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Names of WW1 fallen to illuminate Scottish Parliament as mark of respect

The names of all those who died serving on behalf of Scotland in the First World War will be projected onto the Scottish Parliament building on Sunday 11 November 2018 to mark the 100th anniversary of the Armistice.

Members of the public are invited to the Scottish Parliament on the evening of Sunday 11 November to view the unique illumination which will honour the tens of thousands of men and women listed in the Scottish National War Memorial Roll of Honour. Along with Scottish servicemen, the names of those projected will include nurses, munitions factory workers, Merchant Navy personnel, and overseas servicemen who fought on behalf of Scotland.

It will take seven hours to project the names of all those who died, reflecting the sheer scale of loss and the sacrifice that generation made for the country. Set to music, the illumination – which will be projected on to the whole facade of the Parliament – will include images and designs that tell the story of the conflict. Throughout the evening there will be performances by pipers from across Scotland, and the projection will conclude at midnight with the Last Post.

The projection will begin at 5.00pm and finish at midnight with each name appearing from the Roll of Honour, in alphabetical order, on the Parliament building for around ten seconds.

Further details about the projection including the timings of the appearance of the names will be released shortly. This will enable people who wish to attend to identify the best time to see a relative’s name projected. Details will be made available on www.parliament.scot/WW100.

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Designed by artist Ross Ashton, the projection titled – THEIR NAME LIVETH – is the result of a partnership between the Scottish Parliament, the Scottish National War Memorial and The Royal Edinburgh Military Tattoo.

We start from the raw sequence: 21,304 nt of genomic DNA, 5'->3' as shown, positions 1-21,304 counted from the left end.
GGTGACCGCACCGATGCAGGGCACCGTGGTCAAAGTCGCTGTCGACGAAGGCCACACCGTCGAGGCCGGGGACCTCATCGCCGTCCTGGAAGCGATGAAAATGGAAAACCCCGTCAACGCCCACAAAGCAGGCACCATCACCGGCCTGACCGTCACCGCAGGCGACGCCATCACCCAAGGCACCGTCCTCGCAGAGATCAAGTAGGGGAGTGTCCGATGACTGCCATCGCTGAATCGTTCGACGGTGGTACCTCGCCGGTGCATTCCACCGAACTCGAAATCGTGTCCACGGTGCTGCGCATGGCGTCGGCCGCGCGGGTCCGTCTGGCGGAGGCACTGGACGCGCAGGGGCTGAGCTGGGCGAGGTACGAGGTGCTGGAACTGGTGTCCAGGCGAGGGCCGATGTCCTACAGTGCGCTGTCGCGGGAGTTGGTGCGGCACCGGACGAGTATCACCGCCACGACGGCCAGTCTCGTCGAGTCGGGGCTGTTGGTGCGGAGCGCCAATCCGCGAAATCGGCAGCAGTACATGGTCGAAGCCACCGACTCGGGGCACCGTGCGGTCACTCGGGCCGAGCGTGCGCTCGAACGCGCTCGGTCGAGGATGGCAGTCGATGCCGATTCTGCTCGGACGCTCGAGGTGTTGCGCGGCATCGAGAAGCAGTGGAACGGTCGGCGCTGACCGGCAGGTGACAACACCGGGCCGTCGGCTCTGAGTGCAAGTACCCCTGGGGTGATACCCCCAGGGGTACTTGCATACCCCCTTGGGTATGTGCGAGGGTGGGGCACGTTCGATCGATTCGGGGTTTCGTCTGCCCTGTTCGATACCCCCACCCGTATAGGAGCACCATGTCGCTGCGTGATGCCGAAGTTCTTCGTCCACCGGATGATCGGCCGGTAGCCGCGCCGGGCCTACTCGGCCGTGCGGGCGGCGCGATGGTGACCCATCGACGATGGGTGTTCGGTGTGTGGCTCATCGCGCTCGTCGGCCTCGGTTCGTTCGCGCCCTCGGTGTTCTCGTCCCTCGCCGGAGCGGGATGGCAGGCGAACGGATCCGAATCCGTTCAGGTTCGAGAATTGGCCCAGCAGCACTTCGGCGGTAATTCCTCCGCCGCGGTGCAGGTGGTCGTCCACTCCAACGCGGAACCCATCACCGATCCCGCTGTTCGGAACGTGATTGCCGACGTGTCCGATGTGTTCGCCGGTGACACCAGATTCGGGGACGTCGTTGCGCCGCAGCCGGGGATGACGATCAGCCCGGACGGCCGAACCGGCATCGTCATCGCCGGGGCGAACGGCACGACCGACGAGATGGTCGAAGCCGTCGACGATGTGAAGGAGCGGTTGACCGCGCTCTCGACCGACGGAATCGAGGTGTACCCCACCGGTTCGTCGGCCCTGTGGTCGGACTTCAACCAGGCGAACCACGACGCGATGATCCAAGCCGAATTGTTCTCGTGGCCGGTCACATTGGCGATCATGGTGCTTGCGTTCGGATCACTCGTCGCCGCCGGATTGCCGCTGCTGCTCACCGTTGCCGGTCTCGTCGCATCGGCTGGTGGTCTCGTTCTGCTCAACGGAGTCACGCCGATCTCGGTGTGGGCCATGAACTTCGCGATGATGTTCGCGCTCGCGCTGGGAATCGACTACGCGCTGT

The Presiding Officer, the Rt. Hon. Ken Macintosh MSP said: “This illumination will be a poignant tribute to all those who died and a powerful reminder to us today of their sacrifice.

“It is the centrepiece of the Parliament’s plans to commemorate the 100th anniversary of the end of World War I and I hope as many people as possible will join us on Armistice Day to view what will be a truly unique illumination.

“The fact it will take 7 hours to project the names of all those who died reflects the sheer scale of the loss and the devastation the war had on communities right across Scotland.

“This has been a remarkable project and I would like to thank our partners The Royal Edinburgh Military Tattoo and the Scottish National War Memorial for their help in making it happen.”

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David Allfrey, Chief Executive of The Royal Edinburgh Military Tattoo said: “All of us at The Royal Edinburgh Military Tattoo are honoured to play a part in the commemoration of the Armistice. We recognise the particular significance of this against the back-drop of four years of remembrance.

“Ross Ashton and his team work with us every year and have created beautiful and innovative projections for our show. He has worked with our armed forces for many years and will, we know, respectfully memorialise the many men and women who lost their lives during the war.

“This event is hugely important and will help us to reflect upon all we’ve learned over the past century, and in particular these previous four years. We would encourage as many people as possible to join us at The Parliament and pay their own personal tribute.”

Lt Col Colin McGrory, the Secretary to the Trustees of the Scottish National War Memorial, said: “The Trustees were delighted to be asked to contribute to what will be a stunning tribute to the Scottish men and women who died in the First World War.

“The team of artists and builders that constructed the Memorial from 1924 to 1927 included many veterans of the War who were fortunate enough to return home. Behind every name projected onto the Parliament on 11 November 2018 is a story of a son, a daughter, a father, a husband. 100 years on, it is our duty and honour to remember them and what they gave their lives for. Lest We Forget.”